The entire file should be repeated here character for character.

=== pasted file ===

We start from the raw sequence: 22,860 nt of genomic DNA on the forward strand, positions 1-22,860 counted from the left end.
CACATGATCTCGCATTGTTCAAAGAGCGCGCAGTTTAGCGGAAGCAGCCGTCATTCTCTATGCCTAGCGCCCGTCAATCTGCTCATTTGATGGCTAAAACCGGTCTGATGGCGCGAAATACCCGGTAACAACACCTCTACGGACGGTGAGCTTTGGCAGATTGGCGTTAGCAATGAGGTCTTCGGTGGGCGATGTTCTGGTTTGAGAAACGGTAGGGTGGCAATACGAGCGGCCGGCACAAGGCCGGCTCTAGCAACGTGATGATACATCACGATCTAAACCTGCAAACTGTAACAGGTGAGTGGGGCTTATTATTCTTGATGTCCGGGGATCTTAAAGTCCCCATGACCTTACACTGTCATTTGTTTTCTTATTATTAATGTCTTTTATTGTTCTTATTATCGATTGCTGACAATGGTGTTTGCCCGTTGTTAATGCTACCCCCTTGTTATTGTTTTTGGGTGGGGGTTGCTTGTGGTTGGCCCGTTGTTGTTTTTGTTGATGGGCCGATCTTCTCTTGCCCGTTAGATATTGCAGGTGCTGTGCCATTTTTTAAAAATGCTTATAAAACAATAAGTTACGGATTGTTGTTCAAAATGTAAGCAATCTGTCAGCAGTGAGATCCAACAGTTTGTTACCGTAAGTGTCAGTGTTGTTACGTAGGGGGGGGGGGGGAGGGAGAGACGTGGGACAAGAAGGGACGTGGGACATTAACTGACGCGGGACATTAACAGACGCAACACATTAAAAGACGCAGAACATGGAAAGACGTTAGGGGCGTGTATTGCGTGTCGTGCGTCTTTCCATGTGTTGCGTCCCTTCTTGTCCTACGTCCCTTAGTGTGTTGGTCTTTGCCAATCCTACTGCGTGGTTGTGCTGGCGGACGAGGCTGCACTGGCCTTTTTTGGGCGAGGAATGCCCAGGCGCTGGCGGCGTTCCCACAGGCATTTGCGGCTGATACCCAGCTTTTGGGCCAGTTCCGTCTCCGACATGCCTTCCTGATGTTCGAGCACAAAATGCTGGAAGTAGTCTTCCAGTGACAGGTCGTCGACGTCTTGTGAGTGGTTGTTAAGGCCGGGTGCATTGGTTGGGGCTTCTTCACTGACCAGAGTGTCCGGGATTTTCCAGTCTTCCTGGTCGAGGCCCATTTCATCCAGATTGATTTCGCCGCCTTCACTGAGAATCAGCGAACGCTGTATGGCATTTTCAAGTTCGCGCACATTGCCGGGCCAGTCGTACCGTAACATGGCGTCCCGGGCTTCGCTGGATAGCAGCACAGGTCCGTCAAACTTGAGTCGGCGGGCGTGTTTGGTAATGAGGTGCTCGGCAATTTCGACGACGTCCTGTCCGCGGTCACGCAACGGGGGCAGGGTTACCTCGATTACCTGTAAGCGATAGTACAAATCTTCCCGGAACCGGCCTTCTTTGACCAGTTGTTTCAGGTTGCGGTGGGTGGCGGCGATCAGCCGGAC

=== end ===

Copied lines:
We start from the raw sequence: 22,860 nt of genomic DNA on the forward strand, positions 1-22,860 counted from the left end.
CACATGATCTCGCATTGTTCAAAGAGCGCGCAGTTTAGCGGAAGCAGCCGTCATTCTCTATGCCTAGCGCCCGTCAATCTGCTCATTTGATGGCTAAAACCGGTCTGATGGCGCGAAATACCCGGTAACAACACCTCTACGGACGGTGAGCTTTGGCAGATTGGCGTTAGCAATGAGGTCTTCGGTGGGCGATGTTCTGGTTTGAGAAACGGTAGGGTGGCAATACGAGCGGCCGGCACAAGGCCGGCTCTAGCAACGTGATGATACATCACGATCTAAACCTGCAAACTGTAACAGGTGAGTGGGGCTTATTATTCTTGATGTCCGGGGATCTTAAAGTCCCCATGACCTTACACTGTCATTTGTTTTCTTATTATTAATGTCTTTTATTGTTCTTATTATCGATTGCTGACAATGGTGTTTGCCCGTTGTTAATGCTACCCCCTTGTTATTGTTTTTGGGTGGGGGTTGCTTGTGGTTGGCCCGTTGTTGTTTTTGTTGATGGGCCGATCTTCTCTTGCCCGTTAGATATTGCAGGTGCTGTGCCATTTTTTAAAAATGCTTATAAAACAATAAGTTACGGATTGTTGTTCAAAATGTAAGCAATCTGTCAGCAGTGAGATCCAACAGTTTGTTACCGTAAGTGTCAGTGTTGTTACGTAGGGGGGGGGGGGGAGGGAGAGACGTGGGACAAGAAGGGACGTGGGACATTAACTGACGCGGGACATTAACAGACGCAACACATTAAAAGACGCAGAACATGGAAAGACGTTAGGGGCGTGTATTGCGTGTCGTGCGTCTTTCCATGTGTTGCGTCCCTTCTTGTCCTACGTCCCTTAGTGTGTTGGTCTTTGCCAATCCTACTGCGTGGTTGTGCTGGCGGACGAGGCTGCACTGGCCTTTTTTGGGCGAGGAATGCCCAGGCGCTGGCGGCGTTCCCACAGGCATTTGCGGCTGATACCCAGCTTTTGGGCCAGTTCCGTCTCCGACATGCCTTCCTGATGTTCGAGCACAAAATGCTGGAAGTAGTCTTCCAGTGACAGGTCGTCGACGTCTTGTGAGTGGTTGTTAAGGCCGGGTGCATTGGTTGGGGCTTCTTCACTGACCAGAGTGTCCGGGATTTTCCAGTCTTCCTGGTCGAGGCCCATTTCATCCAGATTGATTTCGCCGCCTTCACTGAGAATCAGCGAACGCTGTATGGCATTTTCAAGTTCGCGCACATTGCCGGGCCAGTCGTACCGTAACATGGCGTCCCGGGCTTCGCTGGATAGCAGCACAGGTCCGTCAAACTTGAGTCGGCGGGCGTGTTTGGTAATGAGGTGCTCGGCAATTTCGACGACGTCCTGTCCGCGGTCACGCAACGGGGGCAGGGTTACCTCGATTACCTGTAAGCGATAGTACAAATCTTCCCGGAACCGGCCTTCTTTGACCAGTTGTTTCAGGTTGCGGTGGGTGGCGGCGATCAGCCGGAC